CAMBAY CIVILIZATION IS OLDEST YET DISCOVERED
The once lost civilization at the bottom of India’s Gulf of Cambay is yielding more secrets to researchers and providing new support for the authenticity of global flood myths.
Now a new report from the chief geologist with the organization which has been investigating the region has drawn some startling conclusions about the age and advancement of a previously unknown prediluvian society which could be the oldest yet discovered. The term ‘prediluvian’ refers to a time predating the deluge or flooding which accompanied the end of the last ice age approximately 10,000 years ago, and corresponds roughly to the date mentioned by Plato for the sinking of Atlantis. The new report posted in February by geologist Badrinaryan Badrinaryan of India’s National Institute of Ocean Technology (NIOT) says the evidence clearly shows that a civilization flourished in the Cambay area from about 13,000 to 3,000 years ago, and that, indeed, there is strong evidence that human habitation there goes back as far as 31,000 years. Badrinaryan believes this is, in fact, the progenitor of the mysterious Harrapan civilization, once thought to be one of the oldest, if not the oldest in the world.
Based on survey data utilizing the latest high-tech methods including side scan sonar, sub-bottom profiling, and multibeam ecosounding, the report (currently posted at http://www.grahamhancock.com/forum/BadrinaryanB1.php) makes a case which threatens to overthrow many conventional assumptions about the origins of civilization.
The original announcement in 2001 of discovery of the apparent remains of an ancient city along a six-mile stretch of the Cambay seabed off the Gujarat coast of western India created a worldwide sensation, raising, as it did, the possibility that highly organized society had once existed where the ocean is now over 130 feet deep. Said to be detected were the structures of a large community resembling major cities of the Indus Valley or Harappan civilization with the regular geometric patterns of a well-developed culture, some of which were taken to be a granary, a great bath and a citadel. Canal-like features were also observed. Water in the area, unfortunately, is murky and flowing with very strong currents, making direct visual observation virtually impossible; still, many small human-made artifacts were dredged up, studied and cited in the report. Not surprisingly, reaction of the mainstream archaeological community was, to say the least, skeptical. Many argued that the geometric patterns mentioned were caused by the sonar system itself and that the artifacts probably had been washed into the area from well-known civilized regions inland.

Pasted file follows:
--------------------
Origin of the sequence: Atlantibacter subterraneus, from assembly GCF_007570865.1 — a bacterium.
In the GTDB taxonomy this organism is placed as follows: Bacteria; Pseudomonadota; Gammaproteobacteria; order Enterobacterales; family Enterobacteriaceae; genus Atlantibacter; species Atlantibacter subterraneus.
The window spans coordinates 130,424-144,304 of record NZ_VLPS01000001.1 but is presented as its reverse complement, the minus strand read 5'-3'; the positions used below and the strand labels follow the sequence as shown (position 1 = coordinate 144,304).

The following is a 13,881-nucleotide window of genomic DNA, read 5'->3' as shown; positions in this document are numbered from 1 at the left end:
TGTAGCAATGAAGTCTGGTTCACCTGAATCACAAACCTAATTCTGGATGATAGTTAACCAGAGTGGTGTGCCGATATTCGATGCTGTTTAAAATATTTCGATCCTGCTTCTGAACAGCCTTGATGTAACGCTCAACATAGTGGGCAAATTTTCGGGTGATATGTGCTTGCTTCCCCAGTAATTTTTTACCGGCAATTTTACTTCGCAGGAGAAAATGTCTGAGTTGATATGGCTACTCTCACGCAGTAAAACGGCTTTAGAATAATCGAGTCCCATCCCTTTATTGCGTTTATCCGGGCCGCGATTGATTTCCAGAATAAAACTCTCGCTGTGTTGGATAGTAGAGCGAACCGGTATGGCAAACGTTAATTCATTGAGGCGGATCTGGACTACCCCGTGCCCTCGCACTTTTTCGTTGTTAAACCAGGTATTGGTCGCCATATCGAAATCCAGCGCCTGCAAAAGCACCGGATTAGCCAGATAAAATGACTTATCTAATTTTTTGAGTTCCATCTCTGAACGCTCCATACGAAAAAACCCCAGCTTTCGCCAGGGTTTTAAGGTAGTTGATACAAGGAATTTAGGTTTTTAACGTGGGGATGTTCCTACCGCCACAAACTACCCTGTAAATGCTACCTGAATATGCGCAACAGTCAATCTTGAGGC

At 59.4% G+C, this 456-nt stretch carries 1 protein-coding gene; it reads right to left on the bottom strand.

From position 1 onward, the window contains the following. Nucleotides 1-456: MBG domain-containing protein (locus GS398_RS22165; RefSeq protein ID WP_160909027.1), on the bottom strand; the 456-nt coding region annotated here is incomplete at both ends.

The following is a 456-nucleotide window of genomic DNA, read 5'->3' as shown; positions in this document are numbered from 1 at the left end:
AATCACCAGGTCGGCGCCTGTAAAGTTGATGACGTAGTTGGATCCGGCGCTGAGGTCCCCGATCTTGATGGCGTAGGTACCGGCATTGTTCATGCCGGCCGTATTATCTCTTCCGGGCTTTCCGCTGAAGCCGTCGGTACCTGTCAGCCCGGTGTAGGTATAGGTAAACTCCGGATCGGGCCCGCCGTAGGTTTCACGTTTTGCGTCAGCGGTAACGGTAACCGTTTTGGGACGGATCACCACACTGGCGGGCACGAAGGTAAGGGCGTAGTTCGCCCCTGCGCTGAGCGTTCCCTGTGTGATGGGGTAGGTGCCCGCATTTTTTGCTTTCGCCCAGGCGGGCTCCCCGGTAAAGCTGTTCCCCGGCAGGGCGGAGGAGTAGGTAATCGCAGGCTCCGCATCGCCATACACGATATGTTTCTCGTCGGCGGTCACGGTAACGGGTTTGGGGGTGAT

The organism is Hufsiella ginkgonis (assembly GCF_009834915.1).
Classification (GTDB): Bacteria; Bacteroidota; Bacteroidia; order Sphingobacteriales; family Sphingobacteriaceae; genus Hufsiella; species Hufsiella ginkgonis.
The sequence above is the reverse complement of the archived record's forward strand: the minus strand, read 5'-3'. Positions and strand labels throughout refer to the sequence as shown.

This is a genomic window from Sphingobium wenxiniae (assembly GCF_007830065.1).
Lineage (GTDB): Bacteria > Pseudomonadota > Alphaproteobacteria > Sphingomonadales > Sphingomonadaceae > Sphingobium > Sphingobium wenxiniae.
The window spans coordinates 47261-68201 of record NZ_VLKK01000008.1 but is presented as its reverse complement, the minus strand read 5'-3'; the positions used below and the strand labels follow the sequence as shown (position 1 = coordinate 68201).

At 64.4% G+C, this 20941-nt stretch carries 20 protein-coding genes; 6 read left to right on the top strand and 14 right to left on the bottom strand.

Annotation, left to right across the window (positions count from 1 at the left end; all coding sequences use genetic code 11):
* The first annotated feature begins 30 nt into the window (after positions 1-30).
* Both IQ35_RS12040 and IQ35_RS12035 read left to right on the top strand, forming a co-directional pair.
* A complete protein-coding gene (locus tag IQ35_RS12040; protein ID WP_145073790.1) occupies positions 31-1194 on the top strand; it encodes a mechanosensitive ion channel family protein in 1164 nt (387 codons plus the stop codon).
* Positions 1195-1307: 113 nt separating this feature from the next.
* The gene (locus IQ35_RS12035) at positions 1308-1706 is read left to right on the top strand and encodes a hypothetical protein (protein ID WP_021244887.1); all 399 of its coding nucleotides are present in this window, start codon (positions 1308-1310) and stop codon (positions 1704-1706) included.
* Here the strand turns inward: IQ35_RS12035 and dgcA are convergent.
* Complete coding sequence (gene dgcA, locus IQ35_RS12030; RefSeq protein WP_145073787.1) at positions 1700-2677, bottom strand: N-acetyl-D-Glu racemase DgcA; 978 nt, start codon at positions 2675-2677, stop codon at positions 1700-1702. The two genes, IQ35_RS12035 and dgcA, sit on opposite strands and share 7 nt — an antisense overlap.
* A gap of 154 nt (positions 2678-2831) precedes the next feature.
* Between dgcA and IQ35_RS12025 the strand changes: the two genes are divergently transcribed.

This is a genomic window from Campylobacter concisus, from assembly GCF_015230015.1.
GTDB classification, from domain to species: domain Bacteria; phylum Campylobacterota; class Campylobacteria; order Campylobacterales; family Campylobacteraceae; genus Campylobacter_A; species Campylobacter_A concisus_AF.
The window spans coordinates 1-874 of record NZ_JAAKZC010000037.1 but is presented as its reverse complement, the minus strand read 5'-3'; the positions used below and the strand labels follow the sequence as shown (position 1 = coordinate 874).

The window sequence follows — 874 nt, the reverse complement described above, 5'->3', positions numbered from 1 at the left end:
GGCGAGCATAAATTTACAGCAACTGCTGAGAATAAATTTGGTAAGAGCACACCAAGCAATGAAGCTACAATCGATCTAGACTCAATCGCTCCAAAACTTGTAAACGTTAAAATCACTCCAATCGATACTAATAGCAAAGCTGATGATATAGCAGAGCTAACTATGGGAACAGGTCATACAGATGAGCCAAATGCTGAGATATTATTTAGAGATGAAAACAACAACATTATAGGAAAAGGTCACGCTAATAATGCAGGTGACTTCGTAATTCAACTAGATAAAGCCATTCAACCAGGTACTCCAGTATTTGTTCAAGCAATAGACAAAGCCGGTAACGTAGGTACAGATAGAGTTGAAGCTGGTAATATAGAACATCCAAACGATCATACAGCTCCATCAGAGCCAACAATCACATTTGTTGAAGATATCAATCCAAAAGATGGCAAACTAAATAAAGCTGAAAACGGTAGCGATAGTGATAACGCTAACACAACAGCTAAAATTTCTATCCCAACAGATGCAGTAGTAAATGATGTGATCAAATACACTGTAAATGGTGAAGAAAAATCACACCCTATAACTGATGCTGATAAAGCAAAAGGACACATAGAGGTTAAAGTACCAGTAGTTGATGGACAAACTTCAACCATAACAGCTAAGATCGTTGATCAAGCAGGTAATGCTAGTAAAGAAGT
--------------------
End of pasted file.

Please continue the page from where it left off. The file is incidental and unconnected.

According to the Badrinaryan, though, extensive studies, carried out since on the evidence produced in the original survey, has confirmed the initial conclusions. The original side scan sonar images, for instance, have been corroborated by sub-bottom profiling and advanced magnetic methods, which show even further indications of relatively sophisticated human engineering. Moreover, painstaking geochemical analysis of the artifacts, including pottery brought up, has shown them to be made entirely from local materials and not washed in from some other region. As for dating, numerous artifacts were subjected to analysis by radio carbon, thermoluminescence, optically stimulated luminescence and other means in some of the most reputable laboratories of the world, including in Oxford, England and Hanover, Germany. All results have lent further support to the original assertions.
The discoveries in the Gulf of Cambay seem part of a rapidly developing pattern worldwide of newly emerging evidence for prediluvian civilizations. In the Bahamas clear proof for the existence of ancient port facilities has now been produced in Bimini and at Andros Island (see Greg Little’s report elsewhere in this issue). Near Japan, similar patterns are now being scrutinized. To the northwest of Cuba still more anomalous underwater structures await definitive examination. All of this comes as no surprise to many, like researcher Graham Hancock, who believe the seeds of ancient civilization will eventually be found in underwater regions which millennia ago were above sea level, once again vindicating accounts from indigenous peoples everywhere of ancient destruction by flood.